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Broadcom Introduces New Chip for Telephone Service Via Cable

September 21, 2000|KAREN ALEXANDER

High-speed communications chip maker Broadcom Corp. this week trotted out its first chip that enables cable service providers to offer customers telephone service over existing cable lines.

This is a new market for the Irvine company, which already has cable modem products that handle data and television traffic.

What makes the chip unique is its low power requirements, says Rich Nelson, a Broadcom marketing director. Other products on the market rely on battery back-up to insure that users can call for help in case of a blackout. This product draws its power from the cable network, so a battery is not needed.

Conexant Systems Inc. in neighboring Newport Beach also brought out new products this week.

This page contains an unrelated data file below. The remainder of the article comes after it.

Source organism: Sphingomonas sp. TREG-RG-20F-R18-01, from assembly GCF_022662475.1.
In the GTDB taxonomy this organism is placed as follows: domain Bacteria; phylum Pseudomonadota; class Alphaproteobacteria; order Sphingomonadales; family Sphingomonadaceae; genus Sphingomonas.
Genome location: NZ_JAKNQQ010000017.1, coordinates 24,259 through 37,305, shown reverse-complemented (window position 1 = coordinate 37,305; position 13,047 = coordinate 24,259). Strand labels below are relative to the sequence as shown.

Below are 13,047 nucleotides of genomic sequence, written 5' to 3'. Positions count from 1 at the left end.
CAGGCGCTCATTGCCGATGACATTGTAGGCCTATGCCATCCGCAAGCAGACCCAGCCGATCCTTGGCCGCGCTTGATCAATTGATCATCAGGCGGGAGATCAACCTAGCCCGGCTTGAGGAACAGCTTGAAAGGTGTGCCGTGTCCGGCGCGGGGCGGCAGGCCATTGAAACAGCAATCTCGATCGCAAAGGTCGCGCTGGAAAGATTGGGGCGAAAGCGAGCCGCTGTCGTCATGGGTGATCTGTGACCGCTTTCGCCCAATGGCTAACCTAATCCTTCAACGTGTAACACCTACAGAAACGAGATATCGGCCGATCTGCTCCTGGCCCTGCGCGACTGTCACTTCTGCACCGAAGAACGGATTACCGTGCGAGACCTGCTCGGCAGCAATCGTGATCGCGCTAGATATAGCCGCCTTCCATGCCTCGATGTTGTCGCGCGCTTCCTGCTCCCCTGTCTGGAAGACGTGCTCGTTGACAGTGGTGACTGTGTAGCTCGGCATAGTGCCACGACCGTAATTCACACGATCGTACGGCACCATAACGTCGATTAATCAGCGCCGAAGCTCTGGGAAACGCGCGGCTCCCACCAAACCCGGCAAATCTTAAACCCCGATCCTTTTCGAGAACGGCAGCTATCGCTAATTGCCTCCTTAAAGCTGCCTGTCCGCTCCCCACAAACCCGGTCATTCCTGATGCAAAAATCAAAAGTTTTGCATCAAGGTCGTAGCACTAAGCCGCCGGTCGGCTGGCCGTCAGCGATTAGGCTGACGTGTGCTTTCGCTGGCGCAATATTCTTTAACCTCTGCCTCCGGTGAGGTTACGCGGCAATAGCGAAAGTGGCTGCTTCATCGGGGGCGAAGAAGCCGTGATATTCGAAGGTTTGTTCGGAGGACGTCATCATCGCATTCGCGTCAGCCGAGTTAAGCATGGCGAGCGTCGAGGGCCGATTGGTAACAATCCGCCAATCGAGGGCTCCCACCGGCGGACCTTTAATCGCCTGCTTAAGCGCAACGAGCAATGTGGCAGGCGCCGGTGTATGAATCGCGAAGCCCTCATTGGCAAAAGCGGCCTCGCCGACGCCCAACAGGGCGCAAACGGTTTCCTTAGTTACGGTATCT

One is a set of chips for global positioning systems for automobiles, wireless telephones and hand-held devices. The systems will allow users to find such information as directions, directories and maps based on their current location.

The company also touted a fast new chip for routing data through computer networks and a new technical design for digital cameras. The new design, it says, will enable longer battery life and a smaller camera size for still photography.

Karen Alexander covers high technology for The Times. She can be reached at (714) 966-5637 or at karen.alexander@latimes.com.

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